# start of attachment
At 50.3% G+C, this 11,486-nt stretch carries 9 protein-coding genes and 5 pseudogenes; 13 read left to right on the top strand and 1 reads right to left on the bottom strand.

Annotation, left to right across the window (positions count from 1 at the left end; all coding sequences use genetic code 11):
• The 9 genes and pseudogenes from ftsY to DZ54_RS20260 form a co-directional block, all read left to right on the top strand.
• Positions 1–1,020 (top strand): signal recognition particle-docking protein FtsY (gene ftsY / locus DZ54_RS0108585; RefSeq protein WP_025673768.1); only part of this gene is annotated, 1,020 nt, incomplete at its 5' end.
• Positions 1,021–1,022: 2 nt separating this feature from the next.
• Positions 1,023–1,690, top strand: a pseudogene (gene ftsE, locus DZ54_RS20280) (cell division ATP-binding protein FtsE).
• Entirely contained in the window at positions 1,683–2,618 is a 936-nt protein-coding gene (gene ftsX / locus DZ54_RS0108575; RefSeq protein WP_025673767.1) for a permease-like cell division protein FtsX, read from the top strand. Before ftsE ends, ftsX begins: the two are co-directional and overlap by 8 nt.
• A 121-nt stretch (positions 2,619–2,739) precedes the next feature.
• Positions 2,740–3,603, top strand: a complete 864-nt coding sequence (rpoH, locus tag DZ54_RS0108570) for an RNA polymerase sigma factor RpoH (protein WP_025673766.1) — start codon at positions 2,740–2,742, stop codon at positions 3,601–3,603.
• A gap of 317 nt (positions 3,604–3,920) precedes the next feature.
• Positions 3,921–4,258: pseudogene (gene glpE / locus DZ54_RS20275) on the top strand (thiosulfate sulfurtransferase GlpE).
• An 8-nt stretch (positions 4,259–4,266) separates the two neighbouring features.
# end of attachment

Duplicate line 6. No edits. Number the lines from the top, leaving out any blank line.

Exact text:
• Positions 1,023–1,690, top strand: a pseudogene (gene ftsE, locus DZ54_RS20280) (cell division ATP-binding protein FtsE).